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Obituary of Guenther Langner
On the night of 8/31 to 9/1/18 Guenther O. Langner felt it was time to leave this life. He died peacefully in his home at the Beltrone, while “taking a nap”. His family would like to take this opportunity to share a little about his rich life.
The long life of Guenther Langner began in the Rhine Valley of Germany, where he was born on December 3, 1926 to Emilia and Erich Langner. He was an only child, and Guenther always used to describe his beloved mother as very protective of him - a la “if you do this (eg: ride a bicycle or drink water after eating a cucumber) “ dann must mann sterben” (ie: this is not good). Despite this, growing up as an “urbanite”, he had a childhood filled with culture - attending concerts, plays, and opera, and visiting art museums. His mother was a stage actress, and, although his father supported his family as an official at the Post Office, he was also an actor himself. Guenther was born into a family where, on both sides, many relatives were artists. This was always evident in Guenther’s creativity - for example, as a father he was often asked by us kids to make drawings that we could color - some of these likely deserved patents: can you imagine a baby carriage for eight that resembles a ferris wheel?!
Guenther’s high school education was interrupted by World War II, when, at the age of only 17, he joined the “Luft Waffe” (Airforce Signal Corps), to avoid having to join the “SS”. While stationed in France, he received a shrapnel wound to the back, and then was captured by US troops. As a POW, he learned to hate turkey and peanut butter, but not the US troops. He always told us that the Americans treated him well, especially as he could speak English and often served as a translator.
When the War ended, Guenther continued his education - apparently having decided at the ripe old age of 15 that he wanted to be a physicist! Guenther described himself as “lucky” (we would say “smart enough”) to have worked on his PhD thesis under Professor von Borries, coinventor of the modern electron microscope (his partner, E. Ruska, was later awarded the Nobel Prize for self and von Borries in 1986). Speaking of electron microscopes: there was Christel Irle, who attended the same university (the famous Kupferhütte) to earn her certificate as a technician in that field. Following the “laws of physics”, sparks flew, and they became man and wife forever in 1957. Notably, Christel quickly switched to an artistic path, and, like Guenther’s mother, became a professional stage actress.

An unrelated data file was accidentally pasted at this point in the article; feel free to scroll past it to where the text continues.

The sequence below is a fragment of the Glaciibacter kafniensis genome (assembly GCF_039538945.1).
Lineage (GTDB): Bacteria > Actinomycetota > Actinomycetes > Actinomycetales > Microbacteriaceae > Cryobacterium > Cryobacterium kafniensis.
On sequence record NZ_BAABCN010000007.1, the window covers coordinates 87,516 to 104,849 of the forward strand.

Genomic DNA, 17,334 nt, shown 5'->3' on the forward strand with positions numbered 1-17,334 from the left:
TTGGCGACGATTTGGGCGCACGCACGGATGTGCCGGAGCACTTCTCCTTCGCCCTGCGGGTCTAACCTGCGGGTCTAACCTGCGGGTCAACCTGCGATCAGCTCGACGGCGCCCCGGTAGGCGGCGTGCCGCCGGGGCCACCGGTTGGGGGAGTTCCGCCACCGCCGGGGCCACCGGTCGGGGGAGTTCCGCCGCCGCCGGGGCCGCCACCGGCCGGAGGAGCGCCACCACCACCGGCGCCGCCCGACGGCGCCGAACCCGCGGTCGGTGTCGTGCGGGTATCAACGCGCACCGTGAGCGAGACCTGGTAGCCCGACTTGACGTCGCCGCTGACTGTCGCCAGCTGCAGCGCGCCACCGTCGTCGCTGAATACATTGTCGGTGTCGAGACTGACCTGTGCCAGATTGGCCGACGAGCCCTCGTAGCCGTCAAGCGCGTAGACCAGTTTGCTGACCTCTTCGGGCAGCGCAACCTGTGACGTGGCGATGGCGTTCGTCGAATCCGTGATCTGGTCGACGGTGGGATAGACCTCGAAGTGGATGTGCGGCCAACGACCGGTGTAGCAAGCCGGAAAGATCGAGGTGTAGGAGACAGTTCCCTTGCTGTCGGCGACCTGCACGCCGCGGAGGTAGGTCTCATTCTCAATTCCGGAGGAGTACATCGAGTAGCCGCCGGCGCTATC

Then came the kids: Petra (1958), Andreas (1960), and Miriam (1968) all conceived in Germany, but the youngest born a US citizen. Guenther had always wanted to be a university professor, but, for financial reasons, his life took a different path. He worked his whole career in Physics Research and Development, specializing in Optics (lasers and such), first for the Bayer and then Agfa companies in Germany, which he did not find “progressive” enough. This lead him, in 1967, to move his family to the USA to work for IBM, where he earned a number of patents and awards before his retirement in 1991, after which he continued as as a consultant.
Although he did not become a university professor, he was forever informally “the professor”. Anyone who knew Guenther would not be surprised to learn that he always fostered a quest for higher knowledge, especially in his three children. He always expected “straight A’s”, which we mostly achieved (with his help). Although his face showed some understandable disappointment when Petra managed only a “B” in his chosen field of Physics, he never scolded us and was always supportive of our efforts. He was proud of all three of us: Petra ended up with an MD and works as a Psychiatrist at the VA, Andreas was a Professor of Physical Chemical Engineering (polymers) at RIT, and Miriam has a Master’s degree in Education (including English and Outdoor Ed.)
What family today does not have some “dysfunctional” elements. For the sake of the “Celebration of Life” of Guenther, suffice it to say that there was a rather lengthy period of estrangement, triggered by needless conflict and misunderstanding. During this time, Guenther’s only son, Andy, died in 2011 during a struggle with cancer, not in communication with his parents. Then in 2012, Guenther’s wife, Christel, died, having stopped communicating with her children, with much pain in Guenther’s heart. He missed having been able to share in the achievements of his children.